Memory Folios Being Sought For Linux 5.15

Written by Michael Larabel in Linux Kernel on 13 July 2021 at 07:00 AM EDT. 11 Comments
Being worked on for quite a while now by longtime kernel developer Matthew Wilcox of Oracle is memory folios to improve Linux's memory management and allow for greater efficiency. Benchmarks with memory folios have shown for example kernel builds can be up to 7% faster. It's looking like there is a desire to see at least some of this folios code land for Linux 5.15.

Memory Folios provide a new struct type for the Linux kernel to better manage memory. The prior patch series goes into more detail over the problems with the status quo and the new "folios" approach.
A struct folio is a new abstraction to replace the venerable struct page. A function which takes a struct folio argument declares that it will operate on the entire (possibly compound) page, not just PAGE_SIZE bytes. In return, the caller guarantees that the pointer it is passing does not point to a tail page.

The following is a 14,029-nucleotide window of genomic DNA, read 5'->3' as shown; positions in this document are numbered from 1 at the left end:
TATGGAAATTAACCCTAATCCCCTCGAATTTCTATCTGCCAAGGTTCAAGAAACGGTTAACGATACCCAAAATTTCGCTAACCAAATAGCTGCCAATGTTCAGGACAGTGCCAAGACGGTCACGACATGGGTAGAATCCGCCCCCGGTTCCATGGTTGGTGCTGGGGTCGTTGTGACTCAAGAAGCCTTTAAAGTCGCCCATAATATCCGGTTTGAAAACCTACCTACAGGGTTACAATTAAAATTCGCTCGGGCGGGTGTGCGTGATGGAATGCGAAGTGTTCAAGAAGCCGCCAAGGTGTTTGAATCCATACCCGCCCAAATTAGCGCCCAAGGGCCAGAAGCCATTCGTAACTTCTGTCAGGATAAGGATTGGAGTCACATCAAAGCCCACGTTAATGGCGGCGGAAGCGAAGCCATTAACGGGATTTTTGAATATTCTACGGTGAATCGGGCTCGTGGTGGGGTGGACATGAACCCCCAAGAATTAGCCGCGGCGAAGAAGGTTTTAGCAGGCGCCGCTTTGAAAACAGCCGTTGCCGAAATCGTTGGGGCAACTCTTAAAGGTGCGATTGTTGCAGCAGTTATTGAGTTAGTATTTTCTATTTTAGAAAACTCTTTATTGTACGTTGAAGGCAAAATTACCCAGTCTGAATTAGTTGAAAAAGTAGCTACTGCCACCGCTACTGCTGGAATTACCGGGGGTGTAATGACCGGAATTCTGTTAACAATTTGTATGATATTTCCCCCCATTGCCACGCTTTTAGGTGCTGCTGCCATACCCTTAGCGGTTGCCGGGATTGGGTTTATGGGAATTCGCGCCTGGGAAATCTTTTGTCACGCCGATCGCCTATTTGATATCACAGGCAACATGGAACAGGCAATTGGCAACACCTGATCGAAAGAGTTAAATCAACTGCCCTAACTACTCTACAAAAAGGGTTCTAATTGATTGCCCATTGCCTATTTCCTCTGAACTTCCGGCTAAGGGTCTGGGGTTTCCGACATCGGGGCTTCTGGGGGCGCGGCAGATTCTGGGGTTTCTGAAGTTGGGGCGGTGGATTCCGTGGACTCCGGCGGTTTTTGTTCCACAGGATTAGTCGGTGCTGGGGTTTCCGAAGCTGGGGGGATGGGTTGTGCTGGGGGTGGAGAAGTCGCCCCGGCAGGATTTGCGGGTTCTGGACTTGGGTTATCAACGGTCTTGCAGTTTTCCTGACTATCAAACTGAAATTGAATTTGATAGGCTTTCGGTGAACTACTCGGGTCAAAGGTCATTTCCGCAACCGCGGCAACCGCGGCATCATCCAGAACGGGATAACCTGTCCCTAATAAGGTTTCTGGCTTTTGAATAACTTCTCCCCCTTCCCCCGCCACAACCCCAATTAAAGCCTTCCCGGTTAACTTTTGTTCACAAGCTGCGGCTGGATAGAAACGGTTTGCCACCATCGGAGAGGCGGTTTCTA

Making use of this new struct in the Linux kernel means dozens of patches, or more than 200 in total if also counting work to adapt the XFS file-system to use it and other kernel code.

David Howells of Red Hat is now seeking that at least the core folios patches could land for Linux 5.15. Due to work being done by Howells on Linux's network file-system support library and local file-system caching, he's hoping to see memory folios introduced the next kernel cycle. Folios will impact his work but at least for some aspects will make some of his feature work easier but also posing some new challenges.

We'll see if it gets queued ahead of Linux 5.15 and certainly exciting to watch any performance-enhancing changes land in the Linux kernel.
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Michael Larabel is the principal author of and founded the site in 2004 with a focus on enriching the Linux hardware experience. Michael has written more than 20,000 articles covering the state of Linux hardware support, Linux performance, graphics drivers, and other topics. Michael is also the lead developer of the Phoronix Test Suite, Phoromatic, and automated benchmarking software. He can be followed via Twitter, LinkedIn, or contacted via

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